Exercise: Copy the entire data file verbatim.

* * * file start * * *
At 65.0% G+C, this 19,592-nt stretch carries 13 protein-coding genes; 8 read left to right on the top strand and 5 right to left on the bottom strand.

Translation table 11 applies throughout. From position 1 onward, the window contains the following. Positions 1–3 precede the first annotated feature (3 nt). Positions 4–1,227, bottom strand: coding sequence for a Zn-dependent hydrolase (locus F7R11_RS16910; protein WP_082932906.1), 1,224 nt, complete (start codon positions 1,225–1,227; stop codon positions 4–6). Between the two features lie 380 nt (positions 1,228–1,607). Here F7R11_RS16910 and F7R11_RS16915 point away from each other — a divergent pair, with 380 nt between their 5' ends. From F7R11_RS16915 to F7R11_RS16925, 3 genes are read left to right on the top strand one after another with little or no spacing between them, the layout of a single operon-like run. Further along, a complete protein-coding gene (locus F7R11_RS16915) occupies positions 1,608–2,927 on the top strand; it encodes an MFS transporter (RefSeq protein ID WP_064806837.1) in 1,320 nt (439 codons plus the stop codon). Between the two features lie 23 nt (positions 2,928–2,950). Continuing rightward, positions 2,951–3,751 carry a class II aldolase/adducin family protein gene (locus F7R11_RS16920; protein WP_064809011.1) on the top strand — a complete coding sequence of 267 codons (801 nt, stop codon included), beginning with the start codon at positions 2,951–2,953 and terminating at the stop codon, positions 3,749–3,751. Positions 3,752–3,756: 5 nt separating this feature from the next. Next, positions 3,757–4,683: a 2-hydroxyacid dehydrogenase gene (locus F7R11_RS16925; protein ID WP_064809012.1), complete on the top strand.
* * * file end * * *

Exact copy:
At 65.0% G+C, this 19,592-nt stretch carries 13 protein-coding genes; 8 read left to right on the top strand and 5 right to left on the bottom strand.

Translation table 11 applies throughout. From position 1 onward, the window contains the following. Positions 1–3 precede the first annotated feature (3 nt). Positions 4–1,227, bottom strand: coding sequence for a Zn-dependent hydrolase (locus F7R11_RS16910; protein WP_082932906.1), 1,224 nt, complete (start codon positions 1,225–1,227; stop codon positions 4–6). Between the two features lie 380 nt (positions 1,228–1,607). Here F7R11_RS16910 and F7R11_RS16915 point away from each other — a divergent pair, with 380 nt between their 5' ends. From F7R11_RS16915 to F7R11_RS16925, 3 genes are read left to right on the top strand one after another with little or no spacing between them, the layout of a single operon-like run. Further along, a complete protein-coding gene (locus F7R11_RS16915) occupies positions 1,608–2,927 on the top strand; it encodes an MFS transporter (RefSeq protein ID WP_064806837.1) in 1,320 nt (439 codons plus the stop codon). Between the two features lie 23 nt (positions 2,928–2,950). Continuing rightward, positions 2,951–3,751 carry a class II aldolase/adducin family protein gene (locus F7R11_RS16920; protein WP_064809011.1) on the top strand — a complete coding sequence of 267 codons (801 nt, stop codon included), beginning with the start codon at positions 2,951–2,953 and terminating at the stop codon, positions 3,749–3,751. Positions 3,752–3,756: 5 nt separating this feature from the next. Next, positions 3,757–4,683: a 2-hydroxyacid dehydrogenase gene (locus F7R11_RS16925; protein ID WP_064809012.1), complete on the top strand.